In 2016, it was Sunderland that signalled what was to come. The North-Eastern town voted for Brexit by a margin of 61 to 39 per cent. That announcement was seen as a turning point on the night of the EU referendum – if a town as reliant on foreign manufacturing (namely the Nissan plant) could vote so decisively for Brexit then surely the rest of the country could well follow suit. The pound duly dropped three per cent in the minutes after the result, those cheering Leave supporters seared into the memories of those who stayed up to watch the count.
This time around, will Blyth Valley become that symbolic vote? Another heavy Leave-voting constituency in the North East that has been Labour since its creation in 1950. After the shock of last night’s exit poll, Blyth Valley was the first constituency to conform to the new reality that voters and pundits were waking up to.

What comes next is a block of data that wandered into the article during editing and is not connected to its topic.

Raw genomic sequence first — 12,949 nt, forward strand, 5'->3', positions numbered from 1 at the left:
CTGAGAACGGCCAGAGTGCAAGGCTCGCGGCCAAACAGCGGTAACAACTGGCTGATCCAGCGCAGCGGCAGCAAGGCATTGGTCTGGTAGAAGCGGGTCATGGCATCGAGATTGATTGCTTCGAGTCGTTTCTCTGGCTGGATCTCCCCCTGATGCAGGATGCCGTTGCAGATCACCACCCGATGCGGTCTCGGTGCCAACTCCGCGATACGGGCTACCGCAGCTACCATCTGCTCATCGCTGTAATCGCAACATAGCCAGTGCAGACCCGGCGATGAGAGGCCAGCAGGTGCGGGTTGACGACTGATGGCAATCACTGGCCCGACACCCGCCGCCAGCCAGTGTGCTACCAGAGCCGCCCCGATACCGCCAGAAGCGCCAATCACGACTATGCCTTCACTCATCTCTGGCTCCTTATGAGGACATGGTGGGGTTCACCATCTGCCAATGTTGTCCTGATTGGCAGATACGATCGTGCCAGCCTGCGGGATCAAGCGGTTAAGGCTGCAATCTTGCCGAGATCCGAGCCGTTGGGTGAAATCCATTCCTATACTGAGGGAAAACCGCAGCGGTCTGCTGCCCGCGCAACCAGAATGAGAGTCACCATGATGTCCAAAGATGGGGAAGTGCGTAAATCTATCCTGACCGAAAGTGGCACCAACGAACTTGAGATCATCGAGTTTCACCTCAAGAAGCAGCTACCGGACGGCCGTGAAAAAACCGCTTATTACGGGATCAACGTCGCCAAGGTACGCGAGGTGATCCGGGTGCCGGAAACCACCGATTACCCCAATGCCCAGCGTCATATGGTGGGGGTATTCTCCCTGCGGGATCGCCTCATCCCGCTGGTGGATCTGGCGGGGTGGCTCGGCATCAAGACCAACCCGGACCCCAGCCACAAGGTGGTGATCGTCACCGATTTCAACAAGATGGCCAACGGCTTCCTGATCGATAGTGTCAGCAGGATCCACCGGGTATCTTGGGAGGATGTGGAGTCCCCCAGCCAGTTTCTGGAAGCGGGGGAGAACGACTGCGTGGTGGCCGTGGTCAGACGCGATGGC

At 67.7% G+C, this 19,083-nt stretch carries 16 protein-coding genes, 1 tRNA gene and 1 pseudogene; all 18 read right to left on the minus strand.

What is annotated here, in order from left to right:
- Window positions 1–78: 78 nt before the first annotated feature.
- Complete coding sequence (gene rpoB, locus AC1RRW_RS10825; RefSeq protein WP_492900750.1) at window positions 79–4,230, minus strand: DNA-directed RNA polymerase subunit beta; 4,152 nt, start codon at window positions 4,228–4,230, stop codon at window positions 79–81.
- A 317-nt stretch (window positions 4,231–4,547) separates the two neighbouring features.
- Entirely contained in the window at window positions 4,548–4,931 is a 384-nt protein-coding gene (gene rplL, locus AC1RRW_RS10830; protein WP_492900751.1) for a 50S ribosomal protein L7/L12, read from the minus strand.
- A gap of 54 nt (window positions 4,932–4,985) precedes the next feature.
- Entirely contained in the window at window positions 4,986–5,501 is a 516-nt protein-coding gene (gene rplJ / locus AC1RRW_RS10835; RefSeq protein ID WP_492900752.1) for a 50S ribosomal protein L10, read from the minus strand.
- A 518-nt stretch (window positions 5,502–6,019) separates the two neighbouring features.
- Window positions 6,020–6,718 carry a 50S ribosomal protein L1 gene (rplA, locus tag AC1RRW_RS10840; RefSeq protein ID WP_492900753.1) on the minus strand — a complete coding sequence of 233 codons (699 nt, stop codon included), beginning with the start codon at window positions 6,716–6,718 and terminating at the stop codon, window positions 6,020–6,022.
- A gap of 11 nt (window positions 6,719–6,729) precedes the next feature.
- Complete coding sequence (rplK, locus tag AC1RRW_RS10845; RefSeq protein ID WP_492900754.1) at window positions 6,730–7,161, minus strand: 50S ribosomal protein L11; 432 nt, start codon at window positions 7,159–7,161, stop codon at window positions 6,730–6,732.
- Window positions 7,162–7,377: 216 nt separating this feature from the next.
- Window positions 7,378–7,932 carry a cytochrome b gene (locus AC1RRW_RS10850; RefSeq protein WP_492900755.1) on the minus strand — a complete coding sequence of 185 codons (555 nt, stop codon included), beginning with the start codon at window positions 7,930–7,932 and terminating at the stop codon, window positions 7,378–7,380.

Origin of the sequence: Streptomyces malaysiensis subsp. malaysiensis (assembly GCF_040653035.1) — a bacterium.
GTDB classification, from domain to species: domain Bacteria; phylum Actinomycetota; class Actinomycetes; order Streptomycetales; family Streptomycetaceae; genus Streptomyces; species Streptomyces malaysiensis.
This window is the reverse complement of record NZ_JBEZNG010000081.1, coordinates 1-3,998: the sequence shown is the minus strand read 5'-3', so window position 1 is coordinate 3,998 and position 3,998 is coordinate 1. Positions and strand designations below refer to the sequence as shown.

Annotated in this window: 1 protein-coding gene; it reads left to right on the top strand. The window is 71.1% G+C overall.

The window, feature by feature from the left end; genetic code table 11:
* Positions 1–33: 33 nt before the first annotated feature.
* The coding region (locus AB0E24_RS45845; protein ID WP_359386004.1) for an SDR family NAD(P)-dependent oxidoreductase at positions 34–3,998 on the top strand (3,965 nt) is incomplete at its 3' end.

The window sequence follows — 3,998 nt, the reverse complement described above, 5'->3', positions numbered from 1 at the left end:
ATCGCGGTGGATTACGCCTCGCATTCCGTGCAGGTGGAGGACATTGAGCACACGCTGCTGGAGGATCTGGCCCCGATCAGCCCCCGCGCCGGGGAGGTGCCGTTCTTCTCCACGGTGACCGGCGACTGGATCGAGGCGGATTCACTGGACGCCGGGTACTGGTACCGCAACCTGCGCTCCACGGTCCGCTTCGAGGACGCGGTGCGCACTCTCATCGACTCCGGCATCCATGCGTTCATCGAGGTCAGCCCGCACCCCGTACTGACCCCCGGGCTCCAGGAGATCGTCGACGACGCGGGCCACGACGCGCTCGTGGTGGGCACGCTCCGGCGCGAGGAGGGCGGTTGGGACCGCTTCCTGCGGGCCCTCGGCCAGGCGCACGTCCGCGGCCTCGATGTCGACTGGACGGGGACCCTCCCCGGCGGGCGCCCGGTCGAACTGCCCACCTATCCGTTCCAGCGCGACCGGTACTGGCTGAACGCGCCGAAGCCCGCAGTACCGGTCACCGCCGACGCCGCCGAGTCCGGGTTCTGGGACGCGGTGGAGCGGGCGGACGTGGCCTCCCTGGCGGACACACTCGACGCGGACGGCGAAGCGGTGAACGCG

Images of the Conservative candidate Ian Levy dominated the early hours of the election coverage. This former mining community will now be represented in the Commons by a Tory NHS worker. What greater symbol could there be of this new era of Conservatism?